Further ResourcesBOOKS

    Hamilton, John. The “Pathfinder” Mission to Mars. Min-neapolis, Minn.: Abdo & Daughters, 1998.

    Pritchett, Price. The Mars “Pathfinder.” Dallas, Tex.: Pritchett& Associates, 1998.

    Shirley, Donna. Managing Martians. New York: BroadwayBooks, 1998.

    PERIODICALS

    Arvidson, Raymond E., et al. “The Surface of Mars.” ScientificAmerican, March 1978, 76–89.

    James, J.N. “The Voyage of Mariner IV.” Scientific American,March 1966, 42–52.

    Wilson, Nigel. “Shark Bay May Hold Clue to Life on Mars.”Australian, November 13, 2002, 4.

    WEBSITES

    “Mars Atmospheric and Geological Imaging.” Lunar and Plan-etary Laboratory. University of Arizona. Available online athttp://www.lpl.arizona.edu/IMP; website home page: http://www.lpl.arizona.edu (accessed July 16, 2003).

    “Mars Missions—Past, Present, and Future.” Available onlineat http://mars.sgi.com (accessed July 16, 2003).

    “Mars Pathfinder.” Live from Earth & Mars. Available onlineat http://www-k12.atmos.washington.edu/k12/mars/pathfinder.html; website home page http://www-k12.atmos.washing-ton.edu/k12 (accessed July 16, 2003).

    “Mars Pathfinder.” MarsNews.com. Available online at http://www.marsnews.com/missions/pathfinder; website homepage: http://www.marsnews.com (accessed July 16, 2003).

    Williams, David R. “Mars Pathfinder Images.” National SpaceScience Data Center. National Aeronautics and Space Ad-ministration. Available online at http://nssdc.gsfc.nasa.gov/planetary/marspath_images.html; website home page: http://nssdc.gsfc.nasa.gov (accessed July 16, 2003).

    Williams, David R. “Mars Pathfinder Project Information.” Na-tional Space Science Data Center. National Aeronautics andSpace Administration. Available online at http://nssdc.gsfc.nasa.gov/planetary/mesur.html; website home page:http://nssdc.gsfc.nasa.gov (accessed July 16, 2003).

    “Pathfinder Arrives at Mars.” SpaceViews. Available online athttp://www.seds.org/spaceviews/pathfinder; website homepage: http://www.seds.org/spaceviews (accessed July 16,2003).

    “14 Answers From GarryKasparov”Interview

    By: Garry KasparovDate: 1997Source: Kasparov, Garry. “14 Answers From Garry Kas-parov.” Interview by Spiros Tzelepis. Available online athttp://users.otenet.gr/~tzelepisk/yc/kasp.htm; website homepage: http://users.otenet.gr (accessed July 15, 2003).About the Author: Garry Kasparov (1963– ) was born inBaku, Azebaijan, a former Soviet republic. At nine, he won asemifinal of the Blitz championship for adults in Baku, and attwelve he won the Soviet Junior Championship, the youngestplayer to win this title. In 1980, he won the World JuniorChampionship and, in 1985, rose to be the world’s highest-ranked chess player, a position he held into the early twenty-first century. ■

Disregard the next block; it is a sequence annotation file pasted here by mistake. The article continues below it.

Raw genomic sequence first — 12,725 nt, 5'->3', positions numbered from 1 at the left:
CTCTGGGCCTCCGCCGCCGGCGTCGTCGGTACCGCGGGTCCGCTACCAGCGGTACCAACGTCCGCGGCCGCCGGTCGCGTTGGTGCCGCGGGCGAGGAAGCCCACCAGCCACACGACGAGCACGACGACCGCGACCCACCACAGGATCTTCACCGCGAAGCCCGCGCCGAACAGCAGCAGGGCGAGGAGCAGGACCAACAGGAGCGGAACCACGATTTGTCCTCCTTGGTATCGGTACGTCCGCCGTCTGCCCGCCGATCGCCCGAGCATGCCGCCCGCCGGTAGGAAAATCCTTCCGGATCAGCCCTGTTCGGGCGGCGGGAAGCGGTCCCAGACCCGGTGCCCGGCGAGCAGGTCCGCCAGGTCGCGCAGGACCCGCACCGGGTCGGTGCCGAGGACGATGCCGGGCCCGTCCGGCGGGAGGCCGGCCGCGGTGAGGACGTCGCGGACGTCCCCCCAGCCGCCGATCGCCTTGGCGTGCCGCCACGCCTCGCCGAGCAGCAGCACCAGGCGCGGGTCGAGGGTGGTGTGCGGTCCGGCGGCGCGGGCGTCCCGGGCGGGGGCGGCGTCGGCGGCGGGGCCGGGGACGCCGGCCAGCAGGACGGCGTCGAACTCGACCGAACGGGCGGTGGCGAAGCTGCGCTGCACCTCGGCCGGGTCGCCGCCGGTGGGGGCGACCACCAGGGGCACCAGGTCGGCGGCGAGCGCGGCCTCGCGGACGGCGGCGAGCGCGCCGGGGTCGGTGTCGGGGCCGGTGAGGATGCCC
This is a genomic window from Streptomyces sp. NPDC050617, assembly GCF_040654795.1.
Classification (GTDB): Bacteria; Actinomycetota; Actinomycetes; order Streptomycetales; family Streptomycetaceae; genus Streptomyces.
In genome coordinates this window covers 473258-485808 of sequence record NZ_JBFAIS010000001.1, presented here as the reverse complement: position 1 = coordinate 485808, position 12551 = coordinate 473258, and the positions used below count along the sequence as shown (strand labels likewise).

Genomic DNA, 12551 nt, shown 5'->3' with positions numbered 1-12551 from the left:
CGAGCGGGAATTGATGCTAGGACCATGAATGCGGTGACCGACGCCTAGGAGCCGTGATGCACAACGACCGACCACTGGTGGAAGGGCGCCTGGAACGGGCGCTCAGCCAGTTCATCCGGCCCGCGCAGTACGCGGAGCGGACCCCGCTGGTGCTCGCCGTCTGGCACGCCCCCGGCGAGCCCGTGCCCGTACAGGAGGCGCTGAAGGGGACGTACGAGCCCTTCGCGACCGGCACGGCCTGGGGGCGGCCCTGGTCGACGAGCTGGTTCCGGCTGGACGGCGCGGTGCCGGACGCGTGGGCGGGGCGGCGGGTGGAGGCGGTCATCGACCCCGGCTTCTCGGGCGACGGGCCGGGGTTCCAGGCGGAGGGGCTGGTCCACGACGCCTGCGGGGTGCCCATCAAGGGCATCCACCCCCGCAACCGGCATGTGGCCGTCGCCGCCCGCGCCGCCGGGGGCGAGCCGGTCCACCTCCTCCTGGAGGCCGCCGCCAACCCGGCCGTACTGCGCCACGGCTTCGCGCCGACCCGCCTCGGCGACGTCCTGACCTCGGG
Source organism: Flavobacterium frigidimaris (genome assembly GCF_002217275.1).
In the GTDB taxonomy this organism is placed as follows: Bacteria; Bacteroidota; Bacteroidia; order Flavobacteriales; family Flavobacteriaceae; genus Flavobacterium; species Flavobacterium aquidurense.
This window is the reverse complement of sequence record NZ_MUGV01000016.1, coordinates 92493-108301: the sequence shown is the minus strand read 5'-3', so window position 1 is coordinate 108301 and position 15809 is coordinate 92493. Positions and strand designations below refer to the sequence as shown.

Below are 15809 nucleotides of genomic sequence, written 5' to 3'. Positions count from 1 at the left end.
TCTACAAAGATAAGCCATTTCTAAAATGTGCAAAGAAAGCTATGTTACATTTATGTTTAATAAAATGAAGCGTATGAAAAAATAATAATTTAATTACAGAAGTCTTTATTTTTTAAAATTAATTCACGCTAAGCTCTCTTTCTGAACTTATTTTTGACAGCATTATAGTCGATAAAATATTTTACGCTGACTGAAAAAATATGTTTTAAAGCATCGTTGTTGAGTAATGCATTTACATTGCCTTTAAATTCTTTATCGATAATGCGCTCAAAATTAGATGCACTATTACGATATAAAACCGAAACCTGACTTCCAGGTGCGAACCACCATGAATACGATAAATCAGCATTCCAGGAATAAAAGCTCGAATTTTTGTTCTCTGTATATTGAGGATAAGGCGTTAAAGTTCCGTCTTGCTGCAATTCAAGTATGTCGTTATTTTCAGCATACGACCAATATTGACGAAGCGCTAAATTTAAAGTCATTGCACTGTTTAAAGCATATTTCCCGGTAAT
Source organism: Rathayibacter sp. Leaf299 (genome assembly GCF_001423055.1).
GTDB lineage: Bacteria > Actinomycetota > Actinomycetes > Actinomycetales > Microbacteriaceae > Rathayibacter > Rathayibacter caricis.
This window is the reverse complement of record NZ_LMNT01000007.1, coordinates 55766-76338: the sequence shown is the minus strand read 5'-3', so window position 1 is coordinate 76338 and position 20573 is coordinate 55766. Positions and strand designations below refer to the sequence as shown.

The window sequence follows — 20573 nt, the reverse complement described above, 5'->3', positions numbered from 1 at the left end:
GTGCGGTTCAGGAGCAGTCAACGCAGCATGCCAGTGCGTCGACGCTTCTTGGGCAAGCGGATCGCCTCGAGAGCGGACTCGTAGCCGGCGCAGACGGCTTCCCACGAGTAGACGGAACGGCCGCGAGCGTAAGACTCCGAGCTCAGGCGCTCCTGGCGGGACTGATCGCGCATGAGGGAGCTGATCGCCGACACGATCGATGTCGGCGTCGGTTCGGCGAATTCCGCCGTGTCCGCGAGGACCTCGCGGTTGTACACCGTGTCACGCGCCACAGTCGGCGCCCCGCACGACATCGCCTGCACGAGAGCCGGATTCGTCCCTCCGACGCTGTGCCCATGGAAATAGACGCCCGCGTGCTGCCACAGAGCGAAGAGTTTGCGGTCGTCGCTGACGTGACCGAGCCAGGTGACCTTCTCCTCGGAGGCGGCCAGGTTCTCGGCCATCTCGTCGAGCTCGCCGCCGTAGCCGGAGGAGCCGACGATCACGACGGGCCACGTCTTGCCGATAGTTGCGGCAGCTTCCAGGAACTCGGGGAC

IntroductionThe fascination with computers stems, in part, from

    the possibility that humans might build computers withan intelligence equal to or greater than their own. Shouldcomputers reach such a stage, they would presumablythink and behave like humans and even display emotions.Many people doubt computers will ever exhibit these ca-pabilities, but Tulane University mathematical physicistFrank J. Tipler disagrees.

    Tipler attributes the inability of computers to thinkand behave like humans to the fact that they do not yethave the memory or speed of the human brain—able tocode some 1017 bits of information in its memory and toprocess information at 10 trillion floating point opera-tions per second (flops). Today’s computers cannot matchthese numbers, though Tipler expects them to equal thesenumbers by 2030.

    At that date, assuming Tipler is right, computers willbe able to pass a test British mathematician and computerscientist Alan M. Turing devised in 1950. He imaginedtwo rooms, one with a person and the other with a com-puter. Someone outside these rooms attempts to engagethe occupants of both rooms in conversation in hopes ofdistinguishing the person from the computer. But, if aftermonths of dialogue, he cannot identify which room con-tains the person and which the computer, he must concludethat the computer has equaled humans in language—implying that it has equaled humans in intelligence.

    “14 Answers From Garry Kasparov”

    576 ■ Science and Technology American Decades Primary Sources, 1990–1999